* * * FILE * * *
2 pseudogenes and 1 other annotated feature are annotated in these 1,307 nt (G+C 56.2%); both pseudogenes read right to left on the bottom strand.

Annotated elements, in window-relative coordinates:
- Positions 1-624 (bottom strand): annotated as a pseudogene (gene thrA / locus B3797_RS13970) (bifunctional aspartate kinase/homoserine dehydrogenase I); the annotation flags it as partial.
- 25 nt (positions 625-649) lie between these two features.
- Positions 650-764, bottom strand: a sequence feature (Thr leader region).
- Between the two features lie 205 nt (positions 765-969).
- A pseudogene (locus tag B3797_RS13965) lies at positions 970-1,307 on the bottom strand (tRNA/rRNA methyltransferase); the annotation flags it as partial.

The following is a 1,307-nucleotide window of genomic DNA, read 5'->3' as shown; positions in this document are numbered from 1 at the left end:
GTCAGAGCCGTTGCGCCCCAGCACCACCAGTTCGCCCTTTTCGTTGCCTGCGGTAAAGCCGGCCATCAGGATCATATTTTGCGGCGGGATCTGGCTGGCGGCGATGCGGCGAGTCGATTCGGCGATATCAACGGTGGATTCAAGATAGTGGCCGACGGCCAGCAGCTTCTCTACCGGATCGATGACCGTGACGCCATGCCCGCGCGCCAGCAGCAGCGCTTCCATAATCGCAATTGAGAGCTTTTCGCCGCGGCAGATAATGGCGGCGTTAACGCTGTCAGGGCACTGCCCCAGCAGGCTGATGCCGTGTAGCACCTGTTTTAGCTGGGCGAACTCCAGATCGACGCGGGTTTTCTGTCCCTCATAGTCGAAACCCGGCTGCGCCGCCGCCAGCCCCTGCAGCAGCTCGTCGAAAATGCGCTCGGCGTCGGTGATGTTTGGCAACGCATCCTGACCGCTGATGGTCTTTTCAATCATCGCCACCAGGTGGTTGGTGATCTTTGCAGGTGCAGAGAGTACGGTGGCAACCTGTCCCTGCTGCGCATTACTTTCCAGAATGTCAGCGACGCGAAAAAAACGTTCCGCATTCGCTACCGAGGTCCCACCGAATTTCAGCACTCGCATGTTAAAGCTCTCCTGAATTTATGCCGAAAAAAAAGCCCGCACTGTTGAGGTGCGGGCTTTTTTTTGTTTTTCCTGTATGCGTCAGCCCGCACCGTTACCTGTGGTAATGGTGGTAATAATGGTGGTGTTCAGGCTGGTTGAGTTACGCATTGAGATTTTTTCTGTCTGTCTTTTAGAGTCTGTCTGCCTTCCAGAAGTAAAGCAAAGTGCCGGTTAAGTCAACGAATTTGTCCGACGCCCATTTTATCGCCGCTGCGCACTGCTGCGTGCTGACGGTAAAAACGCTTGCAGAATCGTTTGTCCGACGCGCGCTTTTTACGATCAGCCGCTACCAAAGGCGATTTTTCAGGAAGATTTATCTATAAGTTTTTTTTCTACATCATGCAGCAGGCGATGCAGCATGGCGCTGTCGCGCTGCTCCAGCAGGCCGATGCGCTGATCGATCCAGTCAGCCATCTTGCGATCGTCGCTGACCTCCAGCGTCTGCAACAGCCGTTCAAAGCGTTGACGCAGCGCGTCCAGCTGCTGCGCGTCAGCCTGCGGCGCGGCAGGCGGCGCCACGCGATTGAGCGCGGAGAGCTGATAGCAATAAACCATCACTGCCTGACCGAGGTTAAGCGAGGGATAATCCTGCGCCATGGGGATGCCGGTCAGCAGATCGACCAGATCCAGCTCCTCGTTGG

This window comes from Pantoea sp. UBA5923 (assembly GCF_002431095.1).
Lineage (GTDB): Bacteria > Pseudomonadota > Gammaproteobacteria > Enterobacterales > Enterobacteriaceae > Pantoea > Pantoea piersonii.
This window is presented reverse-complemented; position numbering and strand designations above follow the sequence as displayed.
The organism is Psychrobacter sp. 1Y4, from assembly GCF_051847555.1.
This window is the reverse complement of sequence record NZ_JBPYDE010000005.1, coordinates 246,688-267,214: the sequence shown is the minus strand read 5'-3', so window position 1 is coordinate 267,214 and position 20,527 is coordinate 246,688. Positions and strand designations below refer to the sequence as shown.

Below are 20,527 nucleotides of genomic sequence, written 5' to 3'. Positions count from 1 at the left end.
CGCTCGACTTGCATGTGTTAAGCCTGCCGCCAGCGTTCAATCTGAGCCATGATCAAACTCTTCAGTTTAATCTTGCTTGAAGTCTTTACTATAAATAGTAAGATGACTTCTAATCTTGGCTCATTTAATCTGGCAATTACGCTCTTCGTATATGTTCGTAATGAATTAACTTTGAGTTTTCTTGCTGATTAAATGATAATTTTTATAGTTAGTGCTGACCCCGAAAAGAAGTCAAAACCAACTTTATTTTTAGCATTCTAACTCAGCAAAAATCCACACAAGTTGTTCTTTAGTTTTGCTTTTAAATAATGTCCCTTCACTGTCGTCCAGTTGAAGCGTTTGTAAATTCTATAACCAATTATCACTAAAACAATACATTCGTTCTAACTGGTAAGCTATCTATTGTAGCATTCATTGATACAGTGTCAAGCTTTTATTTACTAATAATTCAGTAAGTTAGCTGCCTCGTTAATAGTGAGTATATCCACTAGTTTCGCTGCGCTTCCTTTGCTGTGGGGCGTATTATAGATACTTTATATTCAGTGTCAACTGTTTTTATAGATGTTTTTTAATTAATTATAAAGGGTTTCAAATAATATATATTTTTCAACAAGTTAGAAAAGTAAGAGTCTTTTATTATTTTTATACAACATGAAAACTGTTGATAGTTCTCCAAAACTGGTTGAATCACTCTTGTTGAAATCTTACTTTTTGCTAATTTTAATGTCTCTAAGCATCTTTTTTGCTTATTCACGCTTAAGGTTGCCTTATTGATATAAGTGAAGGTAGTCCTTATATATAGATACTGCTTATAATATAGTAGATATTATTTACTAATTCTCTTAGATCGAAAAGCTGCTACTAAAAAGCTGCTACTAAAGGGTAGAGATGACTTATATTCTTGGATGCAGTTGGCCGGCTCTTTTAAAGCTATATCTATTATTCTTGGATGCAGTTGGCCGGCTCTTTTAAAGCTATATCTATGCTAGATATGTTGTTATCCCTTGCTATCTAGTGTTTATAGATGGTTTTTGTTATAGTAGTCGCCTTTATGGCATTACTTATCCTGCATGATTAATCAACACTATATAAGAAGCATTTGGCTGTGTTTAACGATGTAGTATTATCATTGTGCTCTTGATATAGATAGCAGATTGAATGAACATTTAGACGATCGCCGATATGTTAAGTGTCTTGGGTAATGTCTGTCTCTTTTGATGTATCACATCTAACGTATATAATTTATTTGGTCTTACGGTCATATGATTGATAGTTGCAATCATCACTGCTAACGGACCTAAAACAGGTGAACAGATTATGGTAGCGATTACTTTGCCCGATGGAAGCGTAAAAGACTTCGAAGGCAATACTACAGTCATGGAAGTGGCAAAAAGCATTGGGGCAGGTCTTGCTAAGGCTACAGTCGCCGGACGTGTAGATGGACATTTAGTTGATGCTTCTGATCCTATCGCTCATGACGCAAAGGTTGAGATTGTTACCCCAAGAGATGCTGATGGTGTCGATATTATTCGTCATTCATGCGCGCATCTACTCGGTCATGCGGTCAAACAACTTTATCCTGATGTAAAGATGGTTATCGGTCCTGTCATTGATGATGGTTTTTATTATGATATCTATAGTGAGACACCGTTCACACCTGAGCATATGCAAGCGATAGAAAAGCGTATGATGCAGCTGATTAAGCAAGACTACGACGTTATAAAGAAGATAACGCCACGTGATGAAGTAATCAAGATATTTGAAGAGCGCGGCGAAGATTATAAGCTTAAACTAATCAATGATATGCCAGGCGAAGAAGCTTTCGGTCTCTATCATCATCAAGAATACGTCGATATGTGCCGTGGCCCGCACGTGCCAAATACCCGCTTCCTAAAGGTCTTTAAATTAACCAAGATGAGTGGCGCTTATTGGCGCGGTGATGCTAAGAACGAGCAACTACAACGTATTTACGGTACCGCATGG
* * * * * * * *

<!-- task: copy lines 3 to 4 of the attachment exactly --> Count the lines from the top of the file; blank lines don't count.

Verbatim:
- Positions 1-624 (bottom strand): annotated as a pseudogene (gene thrA / locus B3797_RS13970) (bifunctional aspartate kinase/homoserine dehydrogenase I); the annotation flags it as partial.
- 25 nt (positions 625-649) lie between these two features.